Over the past three years, nearly 10,000 cattle have gone missing from an area slightly smaller than the U.S. state of Connecticut. Only about two percent of the animals have been recovered. Just last month, four pedigree Limousin heifers worth more than $54,ooo were stolen from a Ballymena farm.
“There is no way these animals are simply evaporating into thin air. They are being targeted by experienced thieves. There has been a sizeable lack of prosecutorial action also and therefore the deterrent factor is absent,” Maurice Morrow, Lord Morrow, a member of the Northern Ireland Assembly, told the Belfast Telegraph recently.
So where are the cattle ending up? According to a report in the Irish Independent, many of the animals are finding their way to illegal slaughter operations. Last year, one of these underground abattoirs was busted by police in County Armagh, which appears to be at the epicenter of the crime wave. Between January and April of this year, 700 cattle went missing from the 500-square-mile county. Besides dealing in stolen animals, the illegal slaughterhouses also present food safety and traceability issues, raising concerns that it could affect the global reputation of Northern Ireland as a meat supplier.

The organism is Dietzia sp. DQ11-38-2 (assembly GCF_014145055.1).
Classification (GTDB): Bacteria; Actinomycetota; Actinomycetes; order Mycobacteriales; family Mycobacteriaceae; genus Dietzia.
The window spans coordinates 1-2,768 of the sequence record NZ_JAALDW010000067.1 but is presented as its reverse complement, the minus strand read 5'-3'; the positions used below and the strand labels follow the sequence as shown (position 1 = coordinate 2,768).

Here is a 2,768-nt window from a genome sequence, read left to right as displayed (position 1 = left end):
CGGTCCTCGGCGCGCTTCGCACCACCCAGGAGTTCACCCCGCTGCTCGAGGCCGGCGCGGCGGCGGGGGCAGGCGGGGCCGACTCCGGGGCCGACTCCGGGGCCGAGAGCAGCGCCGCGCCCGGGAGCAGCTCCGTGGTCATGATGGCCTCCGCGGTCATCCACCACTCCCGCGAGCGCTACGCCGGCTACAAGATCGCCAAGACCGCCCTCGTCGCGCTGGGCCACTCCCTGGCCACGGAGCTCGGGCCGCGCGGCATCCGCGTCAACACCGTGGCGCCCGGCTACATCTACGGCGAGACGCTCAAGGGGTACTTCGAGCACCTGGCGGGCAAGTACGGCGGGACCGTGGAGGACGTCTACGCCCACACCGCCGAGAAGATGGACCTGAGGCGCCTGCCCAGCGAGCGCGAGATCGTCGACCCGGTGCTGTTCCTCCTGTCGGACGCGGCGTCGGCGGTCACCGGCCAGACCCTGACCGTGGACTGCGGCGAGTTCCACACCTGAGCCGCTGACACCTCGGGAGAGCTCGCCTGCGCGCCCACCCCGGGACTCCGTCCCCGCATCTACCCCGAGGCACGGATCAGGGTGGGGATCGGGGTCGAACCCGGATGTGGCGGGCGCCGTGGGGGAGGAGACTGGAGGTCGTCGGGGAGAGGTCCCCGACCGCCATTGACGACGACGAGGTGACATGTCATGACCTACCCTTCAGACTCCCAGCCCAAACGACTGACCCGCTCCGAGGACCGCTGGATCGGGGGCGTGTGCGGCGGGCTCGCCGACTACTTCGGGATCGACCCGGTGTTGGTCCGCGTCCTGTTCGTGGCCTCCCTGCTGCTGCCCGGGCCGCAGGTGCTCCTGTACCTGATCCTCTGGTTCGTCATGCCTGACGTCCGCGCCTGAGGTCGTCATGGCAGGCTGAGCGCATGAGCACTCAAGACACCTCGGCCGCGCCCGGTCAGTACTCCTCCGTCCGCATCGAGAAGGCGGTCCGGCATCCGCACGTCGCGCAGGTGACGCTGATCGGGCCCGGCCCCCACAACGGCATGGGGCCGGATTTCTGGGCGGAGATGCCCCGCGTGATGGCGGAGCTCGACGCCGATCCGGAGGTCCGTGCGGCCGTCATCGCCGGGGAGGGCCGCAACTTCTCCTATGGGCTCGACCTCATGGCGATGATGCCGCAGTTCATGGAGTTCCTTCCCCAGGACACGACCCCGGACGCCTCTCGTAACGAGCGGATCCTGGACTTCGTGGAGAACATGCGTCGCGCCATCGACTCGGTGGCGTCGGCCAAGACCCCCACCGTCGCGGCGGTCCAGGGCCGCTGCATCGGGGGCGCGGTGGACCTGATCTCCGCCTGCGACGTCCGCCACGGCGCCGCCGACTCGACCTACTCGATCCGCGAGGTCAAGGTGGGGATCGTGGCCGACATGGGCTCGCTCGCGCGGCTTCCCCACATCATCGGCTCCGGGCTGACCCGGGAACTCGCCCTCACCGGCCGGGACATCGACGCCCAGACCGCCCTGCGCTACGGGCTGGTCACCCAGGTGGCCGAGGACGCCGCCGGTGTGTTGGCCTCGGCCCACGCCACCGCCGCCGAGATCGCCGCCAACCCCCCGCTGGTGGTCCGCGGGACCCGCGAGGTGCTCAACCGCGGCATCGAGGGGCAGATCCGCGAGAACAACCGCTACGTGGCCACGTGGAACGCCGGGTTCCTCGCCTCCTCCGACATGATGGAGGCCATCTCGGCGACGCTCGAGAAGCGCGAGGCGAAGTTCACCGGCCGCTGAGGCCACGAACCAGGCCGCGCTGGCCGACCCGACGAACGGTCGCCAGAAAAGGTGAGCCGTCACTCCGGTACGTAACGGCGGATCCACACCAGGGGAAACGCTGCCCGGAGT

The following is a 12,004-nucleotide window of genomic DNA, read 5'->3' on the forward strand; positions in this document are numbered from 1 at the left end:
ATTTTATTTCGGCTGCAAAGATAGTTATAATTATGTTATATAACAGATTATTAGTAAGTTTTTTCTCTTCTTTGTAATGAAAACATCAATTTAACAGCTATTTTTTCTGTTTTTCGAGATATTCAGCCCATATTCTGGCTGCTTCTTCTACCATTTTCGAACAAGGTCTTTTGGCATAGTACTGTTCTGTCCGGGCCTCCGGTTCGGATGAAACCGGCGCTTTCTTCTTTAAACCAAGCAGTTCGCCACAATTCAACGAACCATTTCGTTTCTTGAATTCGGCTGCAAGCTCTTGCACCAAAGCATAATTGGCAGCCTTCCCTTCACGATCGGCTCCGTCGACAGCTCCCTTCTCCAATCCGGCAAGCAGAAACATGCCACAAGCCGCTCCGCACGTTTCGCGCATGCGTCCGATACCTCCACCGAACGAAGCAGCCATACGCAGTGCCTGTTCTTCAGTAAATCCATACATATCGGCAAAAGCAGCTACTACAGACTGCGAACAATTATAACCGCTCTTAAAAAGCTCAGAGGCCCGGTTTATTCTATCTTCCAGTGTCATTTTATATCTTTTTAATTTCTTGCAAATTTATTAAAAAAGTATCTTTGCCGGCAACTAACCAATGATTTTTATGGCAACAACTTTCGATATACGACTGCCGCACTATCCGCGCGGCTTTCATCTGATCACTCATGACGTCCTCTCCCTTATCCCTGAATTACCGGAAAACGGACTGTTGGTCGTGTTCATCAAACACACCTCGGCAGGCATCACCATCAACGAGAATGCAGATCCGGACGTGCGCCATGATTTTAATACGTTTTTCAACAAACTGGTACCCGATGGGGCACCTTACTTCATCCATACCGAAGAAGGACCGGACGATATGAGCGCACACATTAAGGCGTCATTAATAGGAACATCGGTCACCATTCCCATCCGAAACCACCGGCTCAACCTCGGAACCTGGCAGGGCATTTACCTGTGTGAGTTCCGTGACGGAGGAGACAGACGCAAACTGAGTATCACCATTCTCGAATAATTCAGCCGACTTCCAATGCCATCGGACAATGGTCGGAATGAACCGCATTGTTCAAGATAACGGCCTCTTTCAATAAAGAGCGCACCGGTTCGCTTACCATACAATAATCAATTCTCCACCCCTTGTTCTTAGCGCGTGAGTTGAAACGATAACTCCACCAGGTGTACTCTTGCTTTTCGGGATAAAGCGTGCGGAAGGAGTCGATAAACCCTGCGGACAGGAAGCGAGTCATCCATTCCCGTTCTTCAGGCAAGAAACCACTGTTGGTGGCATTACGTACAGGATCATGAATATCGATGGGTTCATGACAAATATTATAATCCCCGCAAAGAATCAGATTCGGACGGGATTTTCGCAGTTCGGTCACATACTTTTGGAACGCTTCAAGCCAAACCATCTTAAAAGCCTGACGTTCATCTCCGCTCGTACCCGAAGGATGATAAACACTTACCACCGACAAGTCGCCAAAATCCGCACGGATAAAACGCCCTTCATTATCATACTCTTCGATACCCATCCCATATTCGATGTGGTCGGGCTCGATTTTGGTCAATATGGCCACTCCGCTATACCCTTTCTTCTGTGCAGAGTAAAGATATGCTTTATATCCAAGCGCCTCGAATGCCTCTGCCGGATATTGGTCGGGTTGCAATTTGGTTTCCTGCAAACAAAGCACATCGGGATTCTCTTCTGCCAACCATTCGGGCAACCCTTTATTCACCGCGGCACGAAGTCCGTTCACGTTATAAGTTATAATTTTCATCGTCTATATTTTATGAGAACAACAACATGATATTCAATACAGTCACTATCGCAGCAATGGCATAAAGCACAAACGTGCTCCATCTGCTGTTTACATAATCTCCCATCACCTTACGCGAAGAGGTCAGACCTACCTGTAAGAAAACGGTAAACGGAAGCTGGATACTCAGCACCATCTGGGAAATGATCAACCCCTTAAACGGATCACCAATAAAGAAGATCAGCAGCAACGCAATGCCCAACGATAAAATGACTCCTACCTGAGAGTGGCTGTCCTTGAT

While the Republic of Ireland, to the south, hasn’t suffered as many cattle thefts as Northern Ireland, there seems to be a rise in these crimes there as well.